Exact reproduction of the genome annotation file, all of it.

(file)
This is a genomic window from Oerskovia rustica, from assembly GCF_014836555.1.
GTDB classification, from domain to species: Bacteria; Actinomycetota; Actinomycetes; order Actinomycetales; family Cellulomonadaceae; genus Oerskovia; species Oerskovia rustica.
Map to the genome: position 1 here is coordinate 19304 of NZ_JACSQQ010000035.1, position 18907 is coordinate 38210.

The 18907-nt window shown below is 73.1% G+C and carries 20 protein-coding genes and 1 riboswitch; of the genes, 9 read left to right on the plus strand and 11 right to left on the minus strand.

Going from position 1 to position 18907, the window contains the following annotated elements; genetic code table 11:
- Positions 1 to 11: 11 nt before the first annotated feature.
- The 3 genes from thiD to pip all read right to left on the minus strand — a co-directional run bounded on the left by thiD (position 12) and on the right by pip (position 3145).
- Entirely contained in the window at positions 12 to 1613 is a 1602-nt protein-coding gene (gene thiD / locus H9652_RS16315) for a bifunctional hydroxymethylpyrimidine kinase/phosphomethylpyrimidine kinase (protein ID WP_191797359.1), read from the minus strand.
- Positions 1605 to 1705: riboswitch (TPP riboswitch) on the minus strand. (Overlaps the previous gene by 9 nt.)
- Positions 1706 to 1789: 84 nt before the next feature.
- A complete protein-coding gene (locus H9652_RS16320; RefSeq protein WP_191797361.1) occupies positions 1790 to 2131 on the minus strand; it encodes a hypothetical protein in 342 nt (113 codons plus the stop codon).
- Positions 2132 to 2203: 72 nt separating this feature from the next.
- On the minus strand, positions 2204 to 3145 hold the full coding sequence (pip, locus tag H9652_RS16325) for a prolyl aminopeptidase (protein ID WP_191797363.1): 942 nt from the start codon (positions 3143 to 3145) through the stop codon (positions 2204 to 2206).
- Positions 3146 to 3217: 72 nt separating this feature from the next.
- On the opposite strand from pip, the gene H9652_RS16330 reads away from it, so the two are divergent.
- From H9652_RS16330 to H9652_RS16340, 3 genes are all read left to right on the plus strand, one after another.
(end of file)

This is a genomic window from Oerskovia rustica, from assembly GCF_014836555.1.
GTDB classification, from domain to species: Bacteria; Actinomycetota; Actinomycetes; order Actinomycetales; family Cellulomonadaceae; genus Oerskovia; species Oerskovia rustica.
Map to the genome: position 1 here is coordinate 19304 of NZ_JACSQQ010000035.1, position 18907 is coordinate 38210.

The 18907-nt window shown below is 73.1% G+C and carries 20 protein-coding genes and 1 riboswitch; of the genes, 9 read left to right on the plus strand and 11 right to left on the minus strand.

Going from position 1 to position 18907, the window contains the following annotated elements; genetic code table 11:
- Positions 1 to 11: 11 nt before the first annotated feature.
- The 3 genes from thiD to pip all read right to left on the minus strand — a co-directional run bounded on the left by thiD (position 12) and on the right by pip (position 3145).
- Entirely contained in the window at positions 12 to 1613 is a 1602-nt protein-coding gene (gene thiD / locus H9652_RS16315) for a bifunctional hydroxymethylpyrimidine kinase/phosphomethylpyrimidine kinase (protein ID WP_191797359.1), read from the minus strand.
- Positions 1605 to 1705: riboswitch (TPP riboswitch) on the minus strand. (Overlaps the previous gene by 9 nt.)
- Positions 1706 to 1789: 84 nt before the next feature.
- A complete protein-coding gene (locus H9652_RS16320; RefSeq protein WP_191797361.1) occupies positions 1790 to 2131 on the minus strand; it encodes a hypothetical protein in 342 nt (113 codons plus the stop codon).
- Positions 2132 to 2203: 72 nt separating this feature from the next.
- On the minus strand, positions 2204 to 3145 hold the full coding sequence (pip, locus tag H9652_RS16325) for a prolyl aminopeptidase (protein ID WP_191797363.1): 942 nt from the start codon (positions 3143 to 3145) through the stop codon (positions 2204 to 2206).
- Positions 3146 to 3217: 72 nt separating this feature from the next.
- On the opposite strand from pip, the gene H9652_RS16330 reads away from it, so the two are divergent.
- From H9652_RS16330 to H9652_RS16340, 3 genes are all read left to right on the plus strand, one after another.